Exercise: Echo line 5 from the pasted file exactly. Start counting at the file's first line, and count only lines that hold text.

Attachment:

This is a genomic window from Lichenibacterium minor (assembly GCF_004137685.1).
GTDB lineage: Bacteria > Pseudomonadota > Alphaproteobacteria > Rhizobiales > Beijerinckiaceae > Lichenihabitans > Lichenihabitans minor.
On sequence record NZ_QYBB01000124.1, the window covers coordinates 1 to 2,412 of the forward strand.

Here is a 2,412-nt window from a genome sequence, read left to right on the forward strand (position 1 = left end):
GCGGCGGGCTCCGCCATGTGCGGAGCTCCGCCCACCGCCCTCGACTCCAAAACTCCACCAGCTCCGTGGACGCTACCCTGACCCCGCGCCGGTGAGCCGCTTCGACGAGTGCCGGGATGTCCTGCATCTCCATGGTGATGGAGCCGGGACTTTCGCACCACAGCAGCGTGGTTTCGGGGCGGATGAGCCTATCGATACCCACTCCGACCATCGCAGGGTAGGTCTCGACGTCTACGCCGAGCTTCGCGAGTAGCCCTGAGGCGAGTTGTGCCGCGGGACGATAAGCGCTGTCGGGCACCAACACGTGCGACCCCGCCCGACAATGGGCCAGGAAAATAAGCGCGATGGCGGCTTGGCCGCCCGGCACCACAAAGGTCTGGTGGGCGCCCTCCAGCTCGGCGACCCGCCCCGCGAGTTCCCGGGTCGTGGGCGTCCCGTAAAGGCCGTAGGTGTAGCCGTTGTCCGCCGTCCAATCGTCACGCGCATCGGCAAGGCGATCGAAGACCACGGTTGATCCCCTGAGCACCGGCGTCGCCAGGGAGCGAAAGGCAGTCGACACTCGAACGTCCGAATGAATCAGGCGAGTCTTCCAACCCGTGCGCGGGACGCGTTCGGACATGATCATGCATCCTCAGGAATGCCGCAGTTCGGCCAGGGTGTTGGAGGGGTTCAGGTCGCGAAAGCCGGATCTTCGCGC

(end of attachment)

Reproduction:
GCGGCGGGCTCCGCCATGTGCGGAGCTCCGCCCACCGCCCTCGACTCCAAAACTCCACCAGCTCCGTGGACGCTACCCTGACCCCGCGCCGGTGAGCCGCTTCGACGAGTGCCGGGATGTCCTGCATCTCCATGGTGATGGAGCCGGGACTTTCGCACCACAGCAGCGTGGTTTCGGGGCGGATGAGCCTATCGATACCCACTCCGACCATCGCAGGGTAGGTCTCGACGTCTACGCCGAGCTTCGCGAGTAGCCCTGAGGCGAGTTGTGCCGCGGGACGATAAGCGCTGTCGGGCACCAACACGTGCGACCCCGCCCGACAATGGGCCAGGAAAATAAGCGCGATGGCGGCTTGGCCGCCCGGCACCACAAAGGTCTGGTGGGCGCCCTCCAGCTCGGCGACCCGCCCCGCGAGTTCCCGGGTCGTGGGCGTCCCGTAAAGGCCGTAGGTGTAGCCGTTGTCCGCCGTCCAATCGTCACGCGCATCGGCAAGGCGATCGAAGACCACGGTTGATCCCCTGAGCACCGGCGTCGCCAGGGAGCGAAAGGCAGTCGACACTCGAACGTCCGAATGAATCAGGCGAGTCTTCCAACCCGTGCGCGGGACGCGTTCGGACATGATCATGCATCCTCAGGAATGCCGCAGTTCGGCCAGGGTGTTGGAGGGGTTCAGGTCGCGAAAGCCGGATCTTCGCGC